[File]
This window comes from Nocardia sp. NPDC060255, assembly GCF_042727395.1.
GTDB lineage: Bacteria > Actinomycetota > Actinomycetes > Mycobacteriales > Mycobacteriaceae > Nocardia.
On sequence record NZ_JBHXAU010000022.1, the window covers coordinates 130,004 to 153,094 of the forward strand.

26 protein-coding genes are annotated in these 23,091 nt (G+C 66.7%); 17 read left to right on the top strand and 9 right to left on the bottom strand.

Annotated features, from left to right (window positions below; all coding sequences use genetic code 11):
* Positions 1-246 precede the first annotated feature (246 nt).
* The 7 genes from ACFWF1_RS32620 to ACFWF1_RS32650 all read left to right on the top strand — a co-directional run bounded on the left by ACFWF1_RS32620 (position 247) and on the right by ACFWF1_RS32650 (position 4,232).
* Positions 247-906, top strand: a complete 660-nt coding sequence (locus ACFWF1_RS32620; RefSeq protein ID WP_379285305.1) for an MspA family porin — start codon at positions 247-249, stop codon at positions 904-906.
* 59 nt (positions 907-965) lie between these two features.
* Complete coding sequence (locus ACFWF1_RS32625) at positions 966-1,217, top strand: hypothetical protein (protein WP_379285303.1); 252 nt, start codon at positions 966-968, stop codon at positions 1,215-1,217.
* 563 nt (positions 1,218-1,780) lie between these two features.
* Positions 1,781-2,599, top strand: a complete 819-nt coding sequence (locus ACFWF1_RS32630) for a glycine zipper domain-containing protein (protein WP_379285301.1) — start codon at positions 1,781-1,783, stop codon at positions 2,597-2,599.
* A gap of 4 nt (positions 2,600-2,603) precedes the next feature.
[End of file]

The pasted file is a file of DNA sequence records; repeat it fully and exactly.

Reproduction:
This window comes from Nocardia sp. NPDC060255, assembly GCF_042727395.1.
GTDB lineage: Bacteria > Actinomycetota > Actinomycetes > Mycobacteriales > Mycobacteriaceae > Nocardia.
On sequence record NZ_JBHXAU010000022.1, the window covers coordinates 130,004 to 153,094 of the forward strand.

26 protein-coding genes are annotated in these 23,091 nt (G+C 66.7%); 17 read left to right on the top strand and 9 right to left on the bottom strand.

Annotated features, from left to right (window positions below; all coding sequences use genetic code 11):
* Positions 1-246 precede the first annotated feature (246 nt).
* The 7 genes from ACFWF1_RS32620 to ACFWF1_RS32650 all read left to right on the top strand — a co-directional run bounded on the left by ACFWF1_RS32620 (position 247) and on the right by ACFWF1_RS32650 (position 4,232).
* Positions 247-906, top strand: a complete 660-nt coding sequence (locus ACFWF1_RS32620; RefSeq protein ID WP_379285305.1) for an MspA family porin — start codon at positions 247-249, stop codon at positions 904-906.
* 59 nt (positions 907-965) lie between these two features.
* Complete coding sequence (locus ACFWF1_RS32625) at positions 966-1,217, top strand: hypothetical protein (protein WP_379285303.1); 252 nt, start codon at positions 966-968, stop codon at positions 1,215-1,217.
* 563 nt (positions 1,218-1,780) lie between these two features.
* Positions 1,781-2,599, top strand: a complete 819-nt coding sequence (locus ACFWF1_RS32630) for a glycine zipper domain-containing protein (protein WP_379285301.1) — start codon at positions 1,781-1,783, stop codon at positions 2,597-2,599.
* A gap of 4 nt (positions 2,600-2,603) precedes the next feature.